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In light of some judicial decisions since 1960 should the power of judges in relation to the Irish Constitution of 1937 be re-assessed

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Constitutions are important in all countries for they affirm the basic principals according to which they should be governed. There are many definitions of a constitution, such as that provided by the Collins English Dictionary: 'the system or body of fundamental principles according to which a nation state or body politic is constituted and governed' (Collins, 1995). For the purposes of this paper a working definition will be; a document, or documents, in which the basic legal rules of the constitution are authoritatively declared (Doolan, 1988). In the overwhelming majority of cases, they are written documents, although even where this is not the case the country can still be regarded as having a constitution. They are legally supreme, often difficult to amend and sometimes short-lived (Watts, 2003). A synopsis of the 1937 Irish Constitution will be provided while the remainder of this paper will explore the degree of power the judiciary have in relation to the constitution in Ireland and should this be re-assessed through a process of constitutional reform. In every modern state there exists a readily identifiable document or collection of documents which embodies a selection of the most fundamental rules about the government of that state (Doolan, 1988). The law of the constitution is readily and easily ascertained by reference to one or a few documents which by some legitimating means, have been given the stamp of approval. ...read more.


The Irish constitution, like most constitutions, is considered to be rigid - that is, less easily amended than ordinary legislation (Coakley and Gallagher, 2005). Ireland is one of the few countries where every constitutional amendment requires the consent of the people via referendum. The 1980's brought about a referendum which caused deep division within, as well as between the parties. Article 40.3.3 was amended in 1983 and inserted what its proponents termed a 'pro-life' amendment, to the effect that the state acknowledges the right to life of the unborn, and undertakes by its laws, to defend and vindicate that right (Coakley and Gallagher, 2005). However, the 'X' case, which arose in early 1992, concerned a 14 year old girl who had become pregnant, allegedly as a result of being raped. She intended to travel to Britain to obtain an abortion, but the Attorney General, the legal adviser to the government, obtained a High Court injunction to prevent her travelling out of the country, on the grounds that she intended to terminate the life of her unborn child, which he believed would be in direct violation of Article 40.3.3 of the constitution (Coakley and Gallagher, 2005). This decision caused uproar in Ireland and earned the country unfavourable international publicity. ...read more.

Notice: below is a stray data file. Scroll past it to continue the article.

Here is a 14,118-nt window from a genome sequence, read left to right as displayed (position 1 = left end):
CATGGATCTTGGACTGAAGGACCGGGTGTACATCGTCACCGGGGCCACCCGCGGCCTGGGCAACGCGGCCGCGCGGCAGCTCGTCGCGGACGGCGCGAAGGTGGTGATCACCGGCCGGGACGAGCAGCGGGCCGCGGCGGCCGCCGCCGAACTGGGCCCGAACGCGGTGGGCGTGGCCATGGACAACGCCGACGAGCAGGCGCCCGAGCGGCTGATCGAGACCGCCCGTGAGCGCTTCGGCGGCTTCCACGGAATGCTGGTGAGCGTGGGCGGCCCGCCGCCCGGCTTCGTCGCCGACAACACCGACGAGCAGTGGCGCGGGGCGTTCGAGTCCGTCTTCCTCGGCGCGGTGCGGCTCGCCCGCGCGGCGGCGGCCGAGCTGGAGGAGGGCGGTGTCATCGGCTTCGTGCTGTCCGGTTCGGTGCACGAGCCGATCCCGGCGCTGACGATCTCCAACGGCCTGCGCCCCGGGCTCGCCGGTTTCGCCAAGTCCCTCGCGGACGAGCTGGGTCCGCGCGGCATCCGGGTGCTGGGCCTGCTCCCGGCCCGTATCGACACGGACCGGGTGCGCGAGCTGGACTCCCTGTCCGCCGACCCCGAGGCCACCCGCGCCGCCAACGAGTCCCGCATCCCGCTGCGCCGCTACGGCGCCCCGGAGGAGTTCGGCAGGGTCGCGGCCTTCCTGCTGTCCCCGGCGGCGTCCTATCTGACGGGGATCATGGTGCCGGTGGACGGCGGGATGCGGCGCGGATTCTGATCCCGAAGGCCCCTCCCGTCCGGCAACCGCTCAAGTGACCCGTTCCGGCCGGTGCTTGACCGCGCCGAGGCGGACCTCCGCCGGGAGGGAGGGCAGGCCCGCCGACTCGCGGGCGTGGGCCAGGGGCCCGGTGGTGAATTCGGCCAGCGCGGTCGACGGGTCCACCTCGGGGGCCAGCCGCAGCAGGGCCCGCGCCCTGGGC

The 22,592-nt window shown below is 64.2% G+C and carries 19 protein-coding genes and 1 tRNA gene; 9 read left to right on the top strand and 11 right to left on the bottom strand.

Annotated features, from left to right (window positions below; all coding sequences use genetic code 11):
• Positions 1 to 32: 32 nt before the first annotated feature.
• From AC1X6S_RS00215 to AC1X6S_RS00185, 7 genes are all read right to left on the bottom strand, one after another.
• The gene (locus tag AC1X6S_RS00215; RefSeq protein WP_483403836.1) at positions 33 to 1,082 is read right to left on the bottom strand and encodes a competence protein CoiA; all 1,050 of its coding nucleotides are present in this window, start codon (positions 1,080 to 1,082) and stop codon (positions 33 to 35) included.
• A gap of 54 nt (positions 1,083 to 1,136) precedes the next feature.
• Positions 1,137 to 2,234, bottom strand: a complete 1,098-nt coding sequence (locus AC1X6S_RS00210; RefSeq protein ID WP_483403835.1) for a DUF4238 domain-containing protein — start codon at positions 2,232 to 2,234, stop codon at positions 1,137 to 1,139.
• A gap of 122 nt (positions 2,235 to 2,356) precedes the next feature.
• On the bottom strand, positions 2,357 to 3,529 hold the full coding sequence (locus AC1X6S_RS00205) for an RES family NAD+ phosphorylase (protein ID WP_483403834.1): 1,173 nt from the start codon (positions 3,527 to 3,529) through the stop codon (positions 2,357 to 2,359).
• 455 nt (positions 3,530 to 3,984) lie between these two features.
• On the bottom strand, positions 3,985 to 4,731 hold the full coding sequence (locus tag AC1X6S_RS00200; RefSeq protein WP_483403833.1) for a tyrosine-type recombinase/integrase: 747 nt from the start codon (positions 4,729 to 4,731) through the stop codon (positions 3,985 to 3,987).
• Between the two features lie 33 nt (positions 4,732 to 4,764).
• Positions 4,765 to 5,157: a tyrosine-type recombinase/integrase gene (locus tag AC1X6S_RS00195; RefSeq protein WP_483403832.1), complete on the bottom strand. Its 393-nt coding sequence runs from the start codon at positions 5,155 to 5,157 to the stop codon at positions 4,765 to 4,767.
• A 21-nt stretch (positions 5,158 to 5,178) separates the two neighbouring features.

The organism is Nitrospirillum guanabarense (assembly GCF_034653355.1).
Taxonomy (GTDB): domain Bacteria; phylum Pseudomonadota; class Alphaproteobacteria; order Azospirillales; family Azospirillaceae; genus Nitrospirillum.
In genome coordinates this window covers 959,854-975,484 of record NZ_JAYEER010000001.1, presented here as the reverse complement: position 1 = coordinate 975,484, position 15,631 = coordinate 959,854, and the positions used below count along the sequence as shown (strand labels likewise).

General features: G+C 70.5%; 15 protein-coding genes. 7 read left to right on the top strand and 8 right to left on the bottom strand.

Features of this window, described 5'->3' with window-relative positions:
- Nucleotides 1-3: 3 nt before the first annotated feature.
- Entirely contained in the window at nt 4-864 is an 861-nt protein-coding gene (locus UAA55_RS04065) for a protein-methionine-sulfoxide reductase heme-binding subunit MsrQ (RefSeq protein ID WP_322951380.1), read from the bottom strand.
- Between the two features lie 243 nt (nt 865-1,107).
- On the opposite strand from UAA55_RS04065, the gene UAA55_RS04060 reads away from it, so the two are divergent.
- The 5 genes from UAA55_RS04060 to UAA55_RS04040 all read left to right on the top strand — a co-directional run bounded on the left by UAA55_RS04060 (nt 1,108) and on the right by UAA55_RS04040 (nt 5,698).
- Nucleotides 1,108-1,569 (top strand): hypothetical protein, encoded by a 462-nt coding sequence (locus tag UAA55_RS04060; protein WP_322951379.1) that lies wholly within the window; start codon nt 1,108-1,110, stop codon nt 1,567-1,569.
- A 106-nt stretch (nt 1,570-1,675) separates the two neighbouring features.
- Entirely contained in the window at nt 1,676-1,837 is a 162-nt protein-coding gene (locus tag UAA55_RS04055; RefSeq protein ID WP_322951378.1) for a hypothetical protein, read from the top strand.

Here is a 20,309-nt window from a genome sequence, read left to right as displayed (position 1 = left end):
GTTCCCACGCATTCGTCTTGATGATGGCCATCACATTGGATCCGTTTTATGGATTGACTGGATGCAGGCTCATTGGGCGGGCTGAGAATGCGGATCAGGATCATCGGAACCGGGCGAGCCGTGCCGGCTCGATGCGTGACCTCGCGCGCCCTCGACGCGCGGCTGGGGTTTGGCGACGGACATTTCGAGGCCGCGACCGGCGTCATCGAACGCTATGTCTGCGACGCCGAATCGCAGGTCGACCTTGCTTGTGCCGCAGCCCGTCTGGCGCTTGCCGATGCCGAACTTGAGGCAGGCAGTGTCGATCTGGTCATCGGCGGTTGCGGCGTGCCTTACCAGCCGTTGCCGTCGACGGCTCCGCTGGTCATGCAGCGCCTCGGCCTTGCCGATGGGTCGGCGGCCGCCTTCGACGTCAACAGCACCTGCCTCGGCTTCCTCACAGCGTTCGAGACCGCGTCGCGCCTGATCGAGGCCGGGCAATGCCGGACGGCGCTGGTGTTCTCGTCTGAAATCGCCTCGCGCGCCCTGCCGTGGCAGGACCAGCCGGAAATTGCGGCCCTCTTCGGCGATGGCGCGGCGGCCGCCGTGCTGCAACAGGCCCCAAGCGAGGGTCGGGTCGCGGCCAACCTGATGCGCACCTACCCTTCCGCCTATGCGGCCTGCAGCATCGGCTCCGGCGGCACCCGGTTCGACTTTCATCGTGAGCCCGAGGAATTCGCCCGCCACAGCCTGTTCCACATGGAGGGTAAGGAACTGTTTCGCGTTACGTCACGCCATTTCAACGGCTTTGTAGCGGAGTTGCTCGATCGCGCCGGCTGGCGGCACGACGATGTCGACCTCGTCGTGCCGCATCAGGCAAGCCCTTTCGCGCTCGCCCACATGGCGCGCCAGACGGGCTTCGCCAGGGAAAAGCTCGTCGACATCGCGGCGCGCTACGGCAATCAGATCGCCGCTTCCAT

Of course there must be some institution or persons that can give an authoritative interpretation. Also, it should not be imagined that the constitution can be changed only by amending it. Rather, there is another important procedure to be considered in this respect, namely judicial interpretation (Chubb, 1978). Therefore, presented with the cases in this paper it would seem that the judiciary indeed do have the power to shape the constitution through their interpretation of it. For example, the pro-lifers 'assumed' that the 1983 amendment would cover all aspects of outlawing abortion, although this wasn't to be the case after judicial interpretation. With the cases presented it could be argued that the judiciary were indeed shaping and developing the constitution, However, it could also be argued that they were doing so against the wishes of the people. My opinion is as long as it can be shown that the judiciary are not abusing this power and are seen to be further developing the constitution, in that they are keeping it in line with the trends of today's society, then that can only be a good thing to keep it alive and vibrant. Constitutional reform on the go. In light of some judicial decisions since 1960 should the power of judges in relation to the Irish Constitution of 1937 be re-assessed Steven McMaster B.I.F.H.E. ...read more.

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